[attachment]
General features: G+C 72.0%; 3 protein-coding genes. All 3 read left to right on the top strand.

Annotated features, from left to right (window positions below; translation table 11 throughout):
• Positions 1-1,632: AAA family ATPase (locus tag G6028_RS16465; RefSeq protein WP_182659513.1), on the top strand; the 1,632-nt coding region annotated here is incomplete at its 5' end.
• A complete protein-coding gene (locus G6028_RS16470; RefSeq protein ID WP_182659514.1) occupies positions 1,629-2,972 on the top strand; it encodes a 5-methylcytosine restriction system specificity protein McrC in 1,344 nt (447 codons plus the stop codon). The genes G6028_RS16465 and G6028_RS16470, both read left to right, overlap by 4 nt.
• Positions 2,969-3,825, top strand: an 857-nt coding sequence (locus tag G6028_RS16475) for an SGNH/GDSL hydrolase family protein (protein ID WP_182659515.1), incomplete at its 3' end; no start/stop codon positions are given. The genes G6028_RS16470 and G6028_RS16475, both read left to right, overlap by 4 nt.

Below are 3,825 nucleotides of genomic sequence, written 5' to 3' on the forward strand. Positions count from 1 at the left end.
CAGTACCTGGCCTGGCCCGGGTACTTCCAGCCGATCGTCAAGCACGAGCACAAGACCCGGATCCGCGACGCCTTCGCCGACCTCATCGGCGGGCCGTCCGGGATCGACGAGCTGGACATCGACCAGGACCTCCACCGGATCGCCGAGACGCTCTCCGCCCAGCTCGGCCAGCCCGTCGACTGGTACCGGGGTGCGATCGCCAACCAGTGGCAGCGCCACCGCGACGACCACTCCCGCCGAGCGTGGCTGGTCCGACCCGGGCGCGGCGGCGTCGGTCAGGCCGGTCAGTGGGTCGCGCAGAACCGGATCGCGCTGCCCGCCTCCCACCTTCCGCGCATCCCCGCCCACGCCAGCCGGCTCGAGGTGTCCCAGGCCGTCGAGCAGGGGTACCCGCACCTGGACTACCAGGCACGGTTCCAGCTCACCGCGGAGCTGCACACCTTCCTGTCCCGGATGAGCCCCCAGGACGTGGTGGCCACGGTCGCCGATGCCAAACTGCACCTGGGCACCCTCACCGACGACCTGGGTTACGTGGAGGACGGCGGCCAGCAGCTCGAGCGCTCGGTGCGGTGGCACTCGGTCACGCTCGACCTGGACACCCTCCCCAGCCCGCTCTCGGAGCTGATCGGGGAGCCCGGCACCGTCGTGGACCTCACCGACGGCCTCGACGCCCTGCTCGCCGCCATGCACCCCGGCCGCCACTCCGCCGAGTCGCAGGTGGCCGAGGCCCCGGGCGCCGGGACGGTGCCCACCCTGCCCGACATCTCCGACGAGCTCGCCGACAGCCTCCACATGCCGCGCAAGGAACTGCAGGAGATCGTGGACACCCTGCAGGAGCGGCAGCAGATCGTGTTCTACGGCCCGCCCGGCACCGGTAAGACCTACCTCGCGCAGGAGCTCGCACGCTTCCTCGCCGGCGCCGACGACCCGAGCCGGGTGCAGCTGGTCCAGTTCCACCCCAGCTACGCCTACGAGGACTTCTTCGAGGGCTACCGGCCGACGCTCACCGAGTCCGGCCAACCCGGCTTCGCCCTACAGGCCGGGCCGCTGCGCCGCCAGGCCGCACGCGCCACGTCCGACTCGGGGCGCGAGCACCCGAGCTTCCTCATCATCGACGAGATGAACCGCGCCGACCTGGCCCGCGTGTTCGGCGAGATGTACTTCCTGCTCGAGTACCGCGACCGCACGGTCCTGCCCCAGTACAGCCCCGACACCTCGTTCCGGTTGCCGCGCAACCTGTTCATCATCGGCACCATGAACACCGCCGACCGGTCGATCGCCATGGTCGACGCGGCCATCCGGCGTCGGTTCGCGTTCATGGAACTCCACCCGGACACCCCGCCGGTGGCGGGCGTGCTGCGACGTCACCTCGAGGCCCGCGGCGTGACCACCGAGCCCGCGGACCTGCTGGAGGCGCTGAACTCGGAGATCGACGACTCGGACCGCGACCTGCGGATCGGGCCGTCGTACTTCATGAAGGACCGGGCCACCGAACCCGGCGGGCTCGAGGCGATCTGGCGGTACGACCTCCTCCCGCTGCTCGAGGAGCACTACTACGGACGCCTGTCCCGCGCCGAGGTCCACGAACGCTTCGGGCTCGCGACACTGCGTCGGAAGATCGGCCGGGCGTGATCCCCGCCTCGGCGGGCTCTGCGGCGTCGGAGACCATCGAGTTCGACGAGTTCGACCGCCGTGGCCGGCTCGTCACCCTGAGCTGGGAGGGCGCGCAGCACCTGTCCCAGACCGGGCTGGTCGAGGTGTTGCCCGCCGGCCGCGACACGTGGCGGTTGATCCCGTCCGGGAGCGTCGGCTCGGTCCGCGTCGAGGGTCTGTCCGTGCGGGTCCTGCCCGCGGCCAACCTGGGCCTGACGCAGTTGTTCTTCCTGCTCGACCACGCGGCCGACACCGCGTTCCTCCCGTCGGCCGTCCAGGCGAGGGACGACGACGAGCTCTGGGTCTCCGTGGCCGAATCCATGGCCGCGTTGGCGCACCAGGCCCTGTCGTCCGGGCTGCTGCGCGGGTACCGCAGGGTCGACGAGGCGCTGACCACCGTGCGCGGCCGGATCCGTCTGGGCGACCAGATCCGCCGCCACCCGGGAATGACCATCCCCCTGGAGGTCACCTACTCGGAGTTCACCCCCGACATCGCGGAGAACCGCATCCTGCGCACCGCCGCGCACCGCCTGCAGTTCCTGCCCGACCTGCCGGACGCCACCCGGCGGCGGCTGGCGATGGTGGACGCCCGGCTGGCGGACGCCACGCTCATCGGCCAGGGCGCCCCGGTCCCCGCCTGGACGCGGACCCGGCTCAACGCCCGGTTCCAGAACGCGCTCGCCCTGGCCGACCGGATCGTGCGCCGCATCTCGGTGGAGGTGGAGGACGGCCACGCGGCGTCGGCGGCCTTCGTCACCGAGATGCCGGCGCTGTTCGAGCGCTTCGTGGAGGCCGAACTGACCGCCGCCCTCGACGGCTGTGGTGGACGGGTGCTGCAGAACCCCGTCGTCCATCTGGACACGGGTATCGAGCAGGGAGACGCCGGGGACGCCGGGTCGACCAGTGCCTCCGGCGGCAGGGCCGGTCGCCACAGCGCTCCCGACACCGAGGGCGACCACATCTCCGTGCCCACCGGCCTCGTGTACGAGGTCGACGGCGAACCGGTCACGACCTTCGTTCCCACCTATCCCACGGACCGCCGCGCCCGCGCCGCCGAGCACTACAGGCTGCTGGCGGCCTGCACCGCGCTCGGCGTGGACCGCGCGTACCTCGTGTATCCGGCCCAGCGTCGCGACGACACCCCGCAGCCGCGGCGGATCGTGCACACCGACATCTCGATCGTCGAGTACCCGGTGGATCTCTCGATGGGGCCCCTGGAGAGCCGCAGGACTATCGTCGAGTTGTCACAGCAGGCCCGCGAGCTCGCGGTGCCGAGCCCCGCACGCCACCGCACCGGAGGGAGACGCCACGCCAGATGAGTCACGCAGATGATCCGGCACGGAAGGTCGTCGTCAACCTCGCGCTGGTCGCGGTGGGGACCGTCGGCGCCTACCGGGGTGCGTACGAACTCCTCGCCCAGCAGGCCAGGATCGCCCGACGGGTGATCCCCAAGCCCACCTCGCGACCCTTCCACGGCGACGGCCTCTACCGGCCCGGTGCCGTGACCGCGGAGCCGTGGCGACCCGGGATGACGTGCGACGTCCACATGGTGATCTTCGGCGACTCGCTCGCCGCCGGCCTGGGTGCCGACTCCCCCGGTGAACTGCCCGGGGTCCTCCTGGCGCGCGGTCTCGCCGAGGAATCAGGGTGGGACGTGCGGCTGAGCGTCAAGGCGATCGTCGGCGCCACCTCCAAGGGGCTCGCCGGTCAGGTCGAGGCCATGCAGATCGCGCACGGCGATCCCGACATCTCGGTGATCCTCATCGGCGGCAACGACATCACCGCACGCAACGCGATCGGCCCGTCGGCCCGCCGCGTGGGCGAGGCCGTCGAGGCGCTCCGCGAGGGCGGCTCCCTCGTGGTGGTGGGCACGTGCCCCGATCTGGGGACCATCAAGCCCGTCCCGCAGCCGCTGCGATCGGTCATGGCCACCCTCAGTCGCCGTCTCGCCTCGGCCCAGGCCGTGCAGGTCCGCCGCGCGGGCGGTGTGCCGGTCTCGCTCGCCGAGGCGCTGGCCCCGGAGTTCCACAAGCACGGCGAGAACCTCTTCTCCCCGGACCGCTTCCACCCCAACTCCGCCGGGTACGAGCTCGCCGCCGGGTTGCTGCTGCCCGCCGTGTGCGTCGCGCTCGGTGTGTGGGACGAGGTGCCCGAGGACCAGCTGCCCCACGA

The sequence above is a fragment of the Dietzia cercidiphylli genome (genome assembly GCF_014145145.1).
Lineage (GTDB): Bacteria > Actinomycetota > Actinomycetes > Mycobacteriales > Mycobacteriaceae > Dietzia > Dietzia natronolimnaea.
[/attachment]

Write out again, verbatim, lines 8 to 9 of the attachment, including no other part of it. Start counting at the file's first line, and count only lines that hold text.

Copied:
The sequence above is a fragment of the Dietzia cercidiphylli genome (genome assembly GCF_014145145.1).
Lineage (GTDB): Bacteria > Actinomycetota > Actinomycetes > Mycobacteriales > Mycobacteriaceae > Dietzia > Dietzia natronolimnaea.